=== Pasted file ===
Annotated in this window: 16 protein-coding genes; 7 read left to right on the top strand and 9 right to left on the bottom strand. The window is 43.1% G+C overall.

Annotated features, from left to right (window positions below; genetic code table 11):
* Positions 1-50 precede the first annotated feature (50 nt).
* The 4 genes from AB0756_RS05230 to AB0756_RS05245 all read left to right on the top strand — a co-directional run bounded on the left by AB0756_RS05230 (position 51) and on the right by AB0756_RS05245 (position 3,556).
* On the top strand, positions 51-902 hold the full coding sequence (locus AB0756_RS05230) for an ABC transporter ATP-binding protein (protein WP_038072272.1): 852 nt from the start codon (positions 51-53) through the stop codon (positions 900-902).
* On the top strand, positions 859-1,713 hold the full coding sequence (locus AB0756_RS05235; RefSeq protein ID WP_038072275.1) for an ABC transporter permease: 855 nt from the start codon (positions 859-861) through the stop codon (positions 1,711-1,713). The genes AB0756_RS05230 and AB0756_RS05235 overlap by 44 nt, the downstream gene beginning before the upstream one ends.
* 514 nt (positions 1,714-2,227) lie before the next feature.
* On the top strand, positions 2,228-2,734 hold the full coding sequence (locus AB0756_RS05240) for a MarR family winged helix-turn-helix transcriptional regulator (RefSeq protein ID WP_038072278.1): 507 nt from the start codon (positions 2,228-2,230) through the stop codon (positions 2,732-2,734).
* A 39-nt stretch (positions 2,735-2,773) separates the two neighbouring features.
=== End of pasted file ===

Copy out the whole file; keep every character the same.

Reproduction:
Annotated in this window: 16 protein-coding genes; 7 read left to right on the top strand and 9 right to left on the bottom strand. The window is 43.1% G+C overall.

Annotated features, from left to right (window positions below; genetic code table 11):
* Positions 1-50 precede the first annotated feature (50 nt).
* The 4 genes from AB0756_RS05230 to AB0756_RS05245 all read left to right on the top strand — a co-directional run bounded on the left by AB0756_RS05230 (position 51) and on the right by AB0756_RS05245 (position 3,556).
* On the top strand, positions 51-902 hold the full coding sequence (locus AB0756_RS05230) for an ABC transporter ATP-binding protein (protein WP_038072272.1): 852 nt from the start codon (positions 51-53) through the stop codon (positions 900-902).
* On the top strand, positions 859-1,713 hold the full coding sequence (locus AB0756_RS05235; RefSeq protein ID WP_038072275.1) for an ABC transporter permease: 855 nt from the start codon (positions 859-861) through the stop codon (positions 1,711-1,713). The genes AB0756_RS05230 and AB0756_RS05235 overlap by 44 nt, the downstream gene beginning before the upstream one ends.
* 514 nt (positions 1,714-2,227) lie before the next feature.
* On the top strand, positions 2,228-2,734 hold the full coding sequence (locus AB0756_RS05240) for a MarR family winged helix-turn-helix transcriptional regulator (RefSeq protein ID WP_038072278.1): 507 nt from the start codon (positions 2,228-2,230) through the stop codon (positions 2,732-2,734).
* A 39-nt stretch (positions 2,735-2,773) separates the two neighbouring features.